Dana is a blogger, freelance author, and content-creator extraordinaire blasting for over two decades. She lives in a suburb of Sacramento.
Perhaps our first fascination with flight dates back to the days of ancient Greek mythology when Icarus fell from the sky after flying too close to the sun. Despite his father's advice, Icarus still soared upward wearing his Dad's handcrafted wings fashioned with wax and the heat from our solar sister sent him crashing back down to Earth (according to legend anyway).
Considering the fact this legendary character was known as Icarus (as in I-CAR-US), it makes one wonder, did the advent of this imaginary winged man foresee the future of flying cars? What about the Jetsons or more recently when a vintage Ford Anglia Deluxe became magically airborne during a particularly important plot moment in the Harry Potter series?
In any event, many of us have been dreaming about flying cars for decades and according to more recent realistic sources, science fiction is becoming fact, so we could be seeing them overhead and on our roads in the very near future.
According to a recent article in Forbes citing the "Top 10 Tech Trends For 2018," we should be looking towards the skies for flying automobiles very soon. Several companies were laying the groundwork for airborne autos in 2017 and there are rumors of a flying taxi services taking off in Dubai in the summer of 2018.
Terrafugia Transitions Into Flying
Back in 2005, the idea for the Terrafugia Transition flying automobile first started taking shape as the Otter shown pictured below. At the 2013 Oshkosh EAA (Experimental Aircraft Association) AirVenture Air Show, Terrafugia wowed the crowds with an updated version of a flight-capable car during this venue.
A more updated model known simply as The Transition comes along with a sticker price of $279,000, which is actually quite affordable for an aircraft. Whether it would be considered a flying car remains to be seen. This creative concept more closely resembles a comic book Transformer when grounded since its wings must be folded up in order to be street legal, fit and function properly on today's roadways.
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According to their website, "The Transition is the future of transportation today. A street legal-airplane that converts between flying and driving modes in under a minute." Terrafugia admits it's not meant to be a vehicle to be driven very fast and would likely be flown roughly 85% of the time and on the road the other 15%.
The Pal-V Flying Car
Fast-forward to 2018, and the Pal-V Flying car is touting its creation as the "world's first flying car production model." Skeptics on YouTube are calling foul, but according to more reputable sources, it's a true, flying automobile.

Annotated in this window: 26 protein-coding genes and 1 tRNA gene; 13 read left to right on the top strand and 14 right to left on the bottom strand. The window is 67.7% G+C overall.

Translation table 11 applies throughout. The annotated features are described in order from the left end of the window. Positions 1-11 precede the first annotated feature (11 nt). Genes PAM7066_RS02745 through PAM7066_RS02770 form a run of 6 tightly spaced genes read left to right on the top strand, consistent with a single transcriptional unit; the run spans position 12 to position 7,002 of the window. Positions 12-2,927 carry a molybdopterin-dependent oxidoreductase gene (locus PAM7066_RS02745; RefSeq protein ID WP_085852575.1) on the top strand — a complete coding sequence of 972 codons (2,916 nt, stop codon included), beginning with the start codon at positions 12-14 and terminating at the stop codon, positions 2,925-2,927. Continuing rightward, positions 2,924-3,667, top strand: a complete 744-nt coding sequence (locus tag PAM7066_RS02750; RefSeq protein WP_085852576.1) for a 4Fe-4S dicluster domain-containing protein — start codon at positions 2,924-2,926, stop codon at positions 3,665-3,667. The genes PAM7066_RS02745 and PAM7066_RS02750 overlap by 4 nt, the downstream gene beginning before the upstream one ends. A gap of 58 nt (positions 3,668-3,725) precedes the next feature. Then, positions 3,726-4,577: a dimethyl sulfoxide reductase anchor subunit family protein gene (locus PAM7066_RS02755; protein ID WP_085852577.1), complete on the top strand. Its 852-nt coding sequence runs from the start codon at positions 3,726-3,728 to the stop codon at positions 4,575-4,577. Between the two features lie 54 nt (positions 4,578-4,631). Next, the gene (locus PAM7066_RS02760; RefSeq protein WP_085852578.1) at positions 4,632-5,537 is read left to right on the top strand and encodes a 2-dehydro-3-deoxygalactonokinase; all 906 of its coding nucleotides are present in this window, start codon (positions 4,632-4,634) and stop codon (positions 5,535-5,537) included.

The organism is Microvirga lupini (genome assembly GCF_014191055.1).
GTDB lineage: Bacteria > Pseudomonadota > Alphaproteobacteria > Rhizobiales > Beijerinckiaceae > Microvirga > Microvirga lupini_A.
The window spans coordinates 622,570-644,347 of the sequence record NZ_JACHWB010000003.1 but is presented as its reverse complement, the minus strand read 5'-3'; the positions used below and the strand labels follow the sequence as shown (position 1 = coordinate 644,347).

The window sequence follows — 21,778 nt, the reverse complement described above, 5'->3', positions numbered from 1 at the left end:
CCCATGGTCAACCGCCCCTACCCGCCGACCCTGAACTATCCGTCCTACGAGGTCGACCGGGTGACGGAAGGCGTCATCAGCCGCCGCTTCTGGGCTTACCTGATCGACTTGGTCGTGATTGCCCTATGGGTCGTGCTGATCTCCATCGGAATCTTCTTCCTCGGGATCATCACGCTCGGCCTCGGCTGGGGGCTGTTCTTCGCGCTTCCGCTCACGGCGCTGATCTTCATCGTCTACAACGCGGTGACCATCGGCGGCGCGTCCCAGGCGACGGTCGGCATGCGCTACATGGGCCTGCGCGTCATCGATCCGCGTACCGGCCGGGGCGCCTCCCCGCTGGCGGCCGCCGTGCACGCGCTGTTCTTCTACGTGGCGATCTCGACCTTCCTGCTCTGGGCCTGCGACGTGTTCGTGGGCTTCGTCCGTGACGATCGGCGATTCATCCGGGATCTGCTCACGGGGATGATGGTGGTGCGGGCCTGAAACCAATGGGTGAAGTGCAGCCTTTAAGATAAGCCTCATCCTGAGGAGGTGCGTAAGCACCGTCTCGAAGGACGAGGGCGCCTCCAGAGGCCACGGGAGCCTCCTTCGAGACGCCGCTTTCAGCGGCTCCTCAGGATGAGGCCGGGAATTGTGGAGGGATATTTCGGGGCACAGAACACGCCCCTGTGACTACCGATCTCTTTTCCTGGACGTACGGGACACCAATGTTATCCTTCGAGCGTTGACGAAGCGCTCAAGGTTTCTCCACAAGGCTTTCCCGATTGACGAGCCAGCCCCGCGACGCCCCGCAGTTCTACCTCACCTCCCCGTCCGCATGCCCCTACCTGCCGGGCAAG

In an article from The UK Express, the stats they're listing for the proposed production model seem to be legit and pretty down to earth:
- Transforms from auto to gyroplane in approximately ten minutes
- Powered by dual Rotax engines
- In car mode, the vehicle travels from zero to 62 mph in under ten seconds
- Top speed on the turf is 100 mph
- With a range of a little over 800 miles on the ground, users should expect 31 mpg
- Also as an auto with three wheels, it leans around corners like a motorcycle
In order to become airborne, the Pal-V needs a space similar to a traditional runway; an unobstructed, very wide lane of at least two hundred meters in length. Once in the air, the "plane" runs on a separate flying engine capable of reaching 112 mph and run for 310 miles at a maximum altitude of 3,500 meters.
Before all of you potential pilots out there get your hopes up too high, speaking of being a pilot, you'll need a proper license to operate your "pal" through the air. You'll also need to be prepared to shell out £254,000 (or over $339,000 USD) for the "sports" model and £425,000 (or more than $567,200 USD) for the full-sized, Liberty edition.
If you've got that kind of cash, you'd better sign up soon for purchase since only 90 of the Liberty models are slated for production and an unknown number of the sporty sedans will follow. The Pal-V was unveiled in March 2018 at the Geneva Auto Show in Switzerland and we'll have to wait to see how well it sells.
Chicken or the Egg?
So given these two examples, we're still left with a couple of similar queries, are these new models more like a concept car that transforms into an airplane or are they an aircraft with the ability to drive legally on the street. At this time it seems that the latter question is closer to the truth.
But this still means technology is pushing our automobiles closer to the sky with these innovative designs. We already have plenty of amphibious vehicles available for purchase (even an RV that will run on water), so it's only a matter of time before our dreams of a flying car become a reality.
This article is accurate and true to the best of the author’s knowledge. Content is for informational or entertainment purposes only and does not substitute for personal counsel or professional advice in business, financial, legal, or technical matters.